I think this notion is worth exploring more.

Feral Spreadsheets

What more can I say:

Great term – feral spreadsheets – @dianamaynard #eswc2019 pic.twitter.com/maSrOt2DCV

— Paul Groth (@pgroth) June 5, 2019

We need more here. Things like MantisTable. Data wrangling is the problem. Talking to Daniel about the data behind his maps just confirmed this problem as well.

Knowledge Graph Engineering

This was a theme that was also at AKBC – the challenge of engineering knowledge graphs. As an example, the Knowledge Graph Building workshop was packed. I really enjoyed the discussion around how to evaluate the effectiveness of data mapping languages led by Ben de Meester especially with emphasis around developer usability. The experiences shared by the team from the industrial automation from Festo were really insightful. It’s amazing to see how knowledge graphs have been used to accelerate their product development process but also the engineering effort and challenges to get there.

GBVSKwXC

Likewise, Peter Haase in his audacious keynote (no slides – only a demo) showed how far we’ve come in the underlying platforms and technology to be able to create commercially useful knowledge graphs. This is really thanks to him and the other people who straddle the commercial/research line. It was neat to see the Open PHACTS style biomedical knowledge graph being built using SPARQL and api service wrappers:

V9RbjOo_.jpeg

However, still these kinds of wrappers need to be built, the links need to be created and more importantly the data needs to be made available. A summary of challenges:

#eswc2019 Industry presentation by @Siemens Very interesting analysis of the challenges of constructing and using Knowledge Graphs. @eswc_conf pic.twitter.com/4veU79x0CH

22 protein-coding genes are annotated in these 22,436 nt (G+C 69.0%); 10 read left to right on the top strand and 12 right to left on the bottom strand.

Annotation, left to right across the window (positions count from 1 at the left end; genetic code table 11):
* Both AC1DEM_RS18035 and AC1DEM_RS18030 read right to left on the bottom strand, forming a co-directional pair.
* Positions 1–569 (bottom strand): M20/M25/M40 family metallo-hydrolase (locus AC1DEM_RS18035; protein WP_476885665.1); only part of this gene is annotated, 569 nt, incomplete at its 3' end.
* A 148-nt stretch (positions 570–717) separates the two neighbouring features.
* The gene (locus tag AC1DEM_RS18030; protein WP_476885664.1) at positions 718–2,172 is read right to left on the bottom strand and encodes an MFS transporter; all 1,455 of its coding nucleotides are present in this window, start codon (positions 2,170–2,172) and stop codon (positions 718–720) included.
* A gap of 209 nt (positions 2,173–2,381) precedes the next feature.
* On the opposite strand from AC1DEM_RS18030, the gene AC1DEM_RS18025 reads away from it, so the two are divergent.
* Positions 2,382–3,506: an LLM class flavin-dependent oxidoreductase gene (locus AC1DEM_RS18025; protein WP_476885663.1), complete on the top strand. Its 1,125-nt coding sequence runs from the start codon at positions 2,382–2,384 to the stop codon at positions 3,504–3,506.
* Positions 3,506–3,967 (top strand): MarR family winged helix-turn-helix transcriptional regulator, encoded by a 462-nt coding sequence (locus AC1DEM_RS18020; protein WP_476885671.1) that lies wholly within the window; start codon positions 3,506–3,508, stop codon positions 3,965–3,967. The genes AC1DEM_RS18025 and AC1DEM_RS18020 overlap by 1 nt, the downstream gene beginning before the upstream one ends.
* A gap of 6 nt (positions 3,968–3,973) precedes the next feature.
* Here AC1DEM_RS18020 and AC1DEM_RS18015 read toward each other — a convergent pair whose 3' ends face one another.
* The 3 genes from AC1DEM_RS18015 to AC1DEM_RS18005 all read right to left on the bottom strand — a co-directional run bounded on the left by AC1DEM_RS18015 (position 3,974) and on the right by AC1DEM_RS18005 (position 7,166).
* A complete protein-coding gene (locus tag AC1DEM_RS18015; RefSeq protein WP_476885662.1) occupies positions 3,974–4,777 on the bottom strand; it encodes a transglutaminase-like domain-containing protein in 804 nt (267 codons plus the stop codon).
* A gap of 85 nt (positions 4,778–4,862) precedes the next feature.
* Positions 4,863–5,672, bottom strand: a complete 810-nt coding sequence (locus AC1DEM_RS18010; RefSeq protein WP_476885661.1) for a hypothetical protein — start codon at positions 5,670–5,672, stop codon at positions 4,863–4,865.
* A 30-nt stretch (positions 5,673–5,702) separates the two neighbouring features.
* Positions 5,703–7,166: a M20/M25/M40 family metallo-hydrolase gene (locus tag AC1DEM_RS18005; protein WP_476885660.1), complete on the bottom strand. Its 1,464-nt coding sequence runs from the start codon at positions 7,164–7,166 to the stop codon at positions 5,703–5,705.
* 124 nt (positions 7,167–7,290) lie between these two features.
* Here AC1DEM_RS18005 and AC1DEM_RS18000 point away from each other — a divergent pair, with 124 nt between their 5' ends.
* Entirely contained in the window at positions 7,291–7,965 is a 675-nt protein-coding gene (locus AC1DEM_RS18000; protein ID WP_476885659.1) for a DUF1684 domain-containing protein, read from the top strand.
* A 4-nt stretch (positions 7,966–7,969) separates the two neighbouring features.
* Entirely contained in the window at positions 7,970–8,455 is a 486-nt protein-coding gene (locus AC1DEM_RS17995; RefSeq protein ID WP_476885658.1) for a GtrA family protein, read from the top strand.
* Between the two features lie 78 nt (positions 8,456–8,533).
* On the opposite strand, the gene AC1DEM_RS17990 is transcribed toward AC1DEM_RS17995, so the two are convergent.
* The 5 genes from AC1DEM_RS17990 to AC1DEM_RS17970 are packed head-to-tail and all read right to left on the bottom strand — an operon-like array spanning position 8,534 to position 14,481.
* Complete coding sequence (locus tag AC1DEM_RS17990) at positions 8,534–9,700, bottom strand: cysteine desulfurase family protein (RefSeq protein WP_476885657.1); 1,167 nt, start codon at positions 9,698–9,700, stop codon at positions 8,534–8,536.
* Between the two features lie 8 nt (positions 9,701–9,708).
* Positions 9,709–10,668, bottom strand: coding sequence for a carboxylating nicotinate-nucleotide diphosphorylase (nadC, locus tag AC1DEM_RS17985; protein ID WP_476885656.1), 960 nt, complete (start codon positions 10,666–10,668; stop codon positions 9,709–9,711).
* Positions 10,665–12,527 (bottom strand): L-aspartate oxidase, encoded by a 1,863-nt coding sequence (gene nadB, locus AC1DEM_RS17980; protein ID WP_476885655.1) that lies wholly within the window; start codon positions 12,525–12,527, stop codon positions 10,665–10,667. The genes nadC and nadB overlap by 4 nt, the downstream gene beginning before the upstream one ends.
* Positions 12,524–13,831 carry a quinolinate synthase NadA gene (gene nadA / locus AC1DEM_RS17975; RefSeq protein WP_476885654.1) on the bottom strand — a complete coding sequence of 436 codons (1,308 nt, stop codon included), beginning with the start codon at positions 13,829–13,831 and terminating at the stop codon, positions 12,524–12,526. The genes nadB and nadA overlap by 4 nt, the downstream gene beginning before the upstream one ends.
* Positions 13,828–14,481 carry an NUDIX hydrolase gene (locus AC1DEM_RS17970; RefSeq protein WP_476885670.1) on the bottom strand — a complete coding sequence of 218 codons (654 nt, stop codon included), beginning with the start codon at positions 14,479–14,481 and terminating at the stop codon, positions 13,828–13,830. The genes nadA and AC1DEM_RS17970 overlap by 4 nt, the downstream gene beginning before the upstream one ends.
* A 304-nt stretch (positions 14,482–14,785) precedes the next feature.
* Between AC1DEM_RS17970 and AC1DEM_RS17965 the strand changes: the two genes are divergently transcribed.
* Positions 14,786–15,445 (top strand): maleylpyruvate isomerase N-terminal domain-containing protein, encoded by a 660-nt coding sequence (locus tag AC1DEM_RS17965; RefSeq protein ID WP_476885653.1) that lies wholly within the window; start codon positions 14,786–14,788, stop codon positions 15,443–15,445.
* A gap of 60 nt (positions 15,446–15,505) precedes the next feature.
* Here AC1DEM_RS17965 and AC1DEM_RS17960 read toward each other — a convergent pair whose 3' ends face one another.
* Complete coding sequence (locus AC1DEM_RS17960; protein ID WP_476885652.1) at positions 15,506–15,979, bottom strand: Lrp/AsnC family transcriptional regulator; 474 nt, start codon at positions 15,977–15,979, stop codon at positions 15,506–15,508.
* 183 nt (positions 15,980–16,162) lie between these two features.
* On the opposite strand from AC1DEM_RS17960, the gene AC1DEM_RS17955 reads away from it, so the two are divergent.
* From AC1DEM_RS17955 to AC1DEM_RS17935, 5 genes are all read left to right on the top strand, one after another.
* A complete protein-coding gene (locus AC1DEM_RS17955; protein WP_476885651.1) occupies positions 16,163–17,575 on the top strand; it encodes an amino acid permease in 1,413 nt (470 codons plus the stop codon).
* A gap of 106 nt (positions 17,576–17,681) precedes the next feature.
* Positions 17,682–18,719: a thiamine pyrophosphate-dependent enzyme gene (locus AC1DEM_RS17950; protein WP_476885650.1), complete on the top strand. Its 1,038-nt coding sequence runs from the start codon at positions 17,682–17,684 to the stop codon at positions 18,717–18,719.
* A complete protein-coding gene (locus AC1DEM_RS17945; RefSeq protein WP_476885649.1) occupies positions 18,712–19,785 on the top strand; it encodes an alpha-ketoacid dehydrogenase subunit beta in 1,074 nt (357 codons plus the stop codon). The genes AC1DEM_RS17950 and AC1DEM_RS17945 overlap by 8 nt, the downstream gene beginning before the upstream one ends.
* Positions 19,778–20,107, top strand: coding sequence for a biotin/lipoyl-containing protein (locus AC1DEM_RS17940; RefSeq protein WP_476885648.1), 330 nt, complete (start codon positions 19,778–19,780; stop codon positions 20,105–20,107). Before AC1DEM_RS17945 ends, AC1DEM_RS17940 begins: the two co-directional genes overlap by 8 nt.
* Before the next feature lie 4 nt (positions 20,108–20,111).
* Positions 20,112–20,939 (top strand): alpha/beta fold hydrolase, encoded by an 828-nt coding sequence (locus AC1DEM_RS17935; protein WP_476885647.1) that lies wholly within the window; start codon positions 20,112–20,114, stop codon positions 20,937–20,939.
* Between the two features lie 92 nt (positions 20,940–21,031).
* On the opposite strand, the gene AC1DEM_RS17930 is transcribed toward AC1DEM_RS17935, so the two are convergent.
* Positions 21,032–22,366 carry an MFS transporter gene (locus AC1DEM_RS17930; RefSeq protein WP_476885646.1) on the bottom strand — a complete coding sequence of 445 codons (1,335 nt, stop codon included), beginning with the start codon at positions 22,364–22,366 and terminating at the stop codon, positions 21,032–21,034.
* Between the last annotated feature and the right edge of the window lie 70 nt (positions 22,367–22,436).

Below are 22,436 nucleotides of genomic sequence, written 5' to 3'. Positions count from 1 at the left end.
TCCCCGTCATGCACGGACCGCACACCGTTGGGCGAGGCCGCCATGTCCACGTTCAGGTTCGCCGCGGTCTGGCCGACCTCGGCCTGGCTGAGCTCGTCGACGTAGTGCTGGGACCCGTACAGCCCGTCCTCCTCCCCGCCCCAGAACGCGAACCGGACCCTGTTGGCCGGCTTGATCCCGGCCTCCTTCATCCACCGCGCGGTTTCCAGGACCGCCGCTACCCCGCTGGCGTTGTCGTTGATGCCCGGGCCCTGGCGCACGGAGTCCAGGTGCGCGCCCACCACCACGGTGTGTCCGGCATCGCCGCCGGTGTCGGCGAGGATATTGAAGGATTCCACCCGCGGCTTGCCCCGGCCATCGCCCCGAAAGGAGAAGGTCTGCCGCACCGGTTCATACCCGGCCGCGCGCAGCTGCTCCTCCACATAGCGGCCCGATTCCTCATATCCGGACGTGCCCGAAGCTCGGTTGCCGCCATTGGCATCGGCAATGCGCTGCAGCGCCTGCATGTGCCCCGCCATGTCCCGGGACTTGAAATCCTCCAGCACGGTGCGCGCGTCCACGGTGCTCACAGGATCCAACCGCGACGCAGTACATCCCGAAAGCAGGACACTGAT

— Miriam Fernandez (@miriam_fs) June 4, 2019

Overall, I really enjoyed the conference. I got a chance to spend sometime with a bunch of members of the community and it’s exciting to see the continued excitement and the number of new research questions.

Random Notes

 

Source: Think Links

Posted in Paul Groth, Staff Blogs

Exploring Automatic Recognition of Labanotation Dance Scores

[This post describes the research of Michelle de Böck and is based on her MSc Information Sciences thesis.]

Digitization of cultural heritage content allows for the digital archiving, analysis and other processing of that content. The practice of scanning and transcribing books, newspapers and images, 3d-scanning artworks or digitizing music has opened up this heritage for example for digital humanities research or even for creative computing. However, with respect to the performing arts, including theater and more specifically dance, digitization is a serious research challenge. Several dance notation schemes exist, with the most established one being Labanotation, developed in 1920 by Rudolf von Laban. Labanotation uses a vertical staff notation to record human movement in time with various symbols for limbs, head movement, types and directions of movements.

Generated variations of movements used for training the recognizers